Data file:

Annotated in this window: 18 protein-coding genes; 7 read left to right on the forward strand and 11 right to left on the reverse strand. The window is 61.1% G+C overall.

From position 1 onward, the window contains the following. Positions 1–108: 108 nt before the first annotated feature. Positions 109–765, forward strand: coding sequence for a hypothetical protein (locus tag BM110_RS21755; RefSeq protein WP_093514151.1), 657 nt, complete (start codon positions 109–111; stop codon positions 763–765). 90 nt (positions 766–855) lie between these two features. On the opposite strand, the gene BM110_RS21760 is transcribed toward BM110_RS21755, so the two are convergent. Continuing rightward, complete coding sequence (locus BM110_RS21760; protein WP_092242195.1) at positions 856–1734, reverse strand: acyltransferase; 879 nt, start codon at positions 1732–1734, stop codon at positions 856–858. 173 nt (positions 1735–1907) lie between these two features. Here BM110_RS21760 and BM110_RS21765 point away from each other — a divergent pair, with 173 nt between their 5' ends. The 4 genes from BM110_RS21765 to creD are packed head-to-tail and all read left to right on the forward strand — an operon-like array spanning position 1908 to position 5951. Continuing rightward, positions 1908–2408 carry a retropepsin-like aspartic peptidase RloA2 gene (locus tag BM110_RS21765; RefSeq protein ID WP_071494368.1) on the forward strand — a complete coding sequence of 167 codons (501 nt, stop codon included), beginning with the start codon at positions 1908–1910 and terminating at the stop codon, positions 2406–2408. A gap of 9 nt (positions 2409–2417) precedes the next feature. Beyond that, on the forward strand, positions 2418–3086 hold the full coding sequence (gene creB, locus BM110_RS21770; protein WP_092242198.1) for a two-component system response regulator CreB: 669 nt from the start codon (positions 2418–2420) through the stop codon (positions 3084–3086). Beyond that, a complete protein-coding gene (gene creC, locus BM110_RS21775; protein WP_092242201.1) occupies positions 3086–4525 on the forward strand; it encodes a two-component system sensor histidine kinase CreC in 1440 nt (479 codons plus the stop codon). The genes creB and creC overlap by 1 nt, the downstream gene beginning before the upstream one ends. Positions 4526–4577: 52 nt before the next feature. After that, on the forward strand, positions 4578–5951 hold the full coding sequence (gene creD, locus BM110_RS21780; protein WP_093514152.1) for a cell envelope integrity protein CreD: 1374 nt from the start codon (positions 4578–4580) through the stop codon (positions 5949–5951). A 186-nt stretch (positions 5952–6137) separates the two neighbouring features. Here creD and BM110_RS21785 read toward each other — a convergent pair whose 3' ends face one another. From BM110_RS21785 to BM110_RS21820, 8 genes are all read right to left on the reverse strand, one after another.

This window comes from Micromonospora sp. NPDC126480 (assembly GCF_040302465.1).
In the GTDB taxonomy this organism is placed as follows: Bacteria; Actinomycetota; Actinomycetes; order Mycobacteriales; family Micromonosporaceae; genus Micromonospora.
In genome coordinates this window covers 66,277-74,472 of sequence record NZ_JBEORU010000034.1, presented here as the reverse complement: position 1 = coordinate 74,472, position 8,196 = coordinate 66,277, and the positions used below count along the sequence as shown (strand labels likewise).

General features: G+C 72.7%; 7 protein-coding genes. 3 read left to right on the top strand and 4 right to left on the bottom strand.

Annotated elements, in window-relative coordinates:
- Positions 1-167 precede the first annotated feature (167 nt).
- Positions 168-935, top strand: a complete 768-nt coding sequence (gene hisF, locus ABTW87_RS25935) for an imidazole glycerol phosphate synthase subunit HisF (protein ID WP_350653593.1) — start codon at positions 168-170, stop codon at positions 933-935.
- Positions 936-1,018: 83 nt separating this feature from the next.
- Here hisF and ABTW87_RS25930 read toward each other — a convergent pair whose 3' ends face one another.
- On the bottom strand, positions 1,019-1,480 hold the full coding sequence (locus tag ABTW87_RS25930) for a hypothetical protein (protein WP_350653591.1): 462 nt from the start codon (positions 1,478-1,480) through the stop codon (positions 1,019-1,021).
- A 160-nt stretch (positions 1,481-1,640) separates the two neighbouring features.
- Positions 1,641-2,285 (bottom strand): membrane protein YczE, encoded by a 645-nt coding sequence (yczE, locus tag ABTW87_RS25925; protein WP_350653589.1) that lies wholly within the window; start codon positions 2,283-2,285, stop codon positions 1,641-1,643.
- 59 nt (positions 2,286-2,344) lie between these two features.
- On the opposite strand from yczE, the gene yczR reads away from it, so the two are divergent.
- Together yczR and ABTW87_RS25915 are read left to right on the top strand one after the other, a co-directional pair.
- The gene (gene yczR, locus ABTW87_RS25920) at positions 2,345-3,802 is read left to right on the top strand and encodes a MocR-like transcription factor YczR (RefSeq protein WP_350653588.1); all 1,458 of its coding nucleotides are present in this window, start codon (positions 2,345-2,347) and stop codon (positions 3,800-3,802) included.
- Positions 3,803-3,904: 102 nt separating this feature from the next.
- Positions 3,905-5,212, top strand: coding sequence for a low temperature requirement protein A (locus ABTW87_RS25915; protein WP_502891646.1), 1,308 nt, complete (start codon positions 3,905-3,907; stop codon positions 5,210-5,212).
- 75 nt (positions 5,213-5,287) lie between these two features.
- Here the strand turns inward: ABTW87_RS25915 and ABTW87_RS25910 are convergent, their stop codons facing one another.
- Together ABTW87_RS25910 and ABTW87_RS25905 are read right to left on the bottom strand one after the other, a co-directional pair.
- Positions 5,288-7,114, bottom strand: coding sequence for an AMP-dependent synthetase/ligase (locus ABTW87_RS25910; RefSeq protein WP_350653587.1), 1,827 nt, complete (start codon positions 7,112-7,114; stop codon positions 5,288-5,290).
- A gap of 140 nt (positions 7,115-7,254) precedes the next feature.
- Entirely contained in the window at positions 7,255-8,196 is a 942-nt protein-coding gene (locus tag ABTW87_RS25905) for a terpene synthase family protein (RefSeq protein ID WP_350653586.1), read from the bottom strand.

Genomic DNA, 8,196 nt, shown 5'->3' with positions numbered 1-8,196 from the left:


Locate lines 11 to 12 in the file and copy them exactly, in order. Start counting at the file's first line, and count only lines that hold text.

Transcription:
- Here hisF and ABTW87_RS25930 read toward each other — a convergent pair whose 3' ends face one another.
- On the bottom strand, positions 1,019-1,480 hold the full coding sequence (locus tag ABTW87_RS25930) for a hypothetical protein (protein WP_350653591.1): 462 nt from the start codon (positions 1,478-1,480) through the stop codon (positions 1,019-1,021).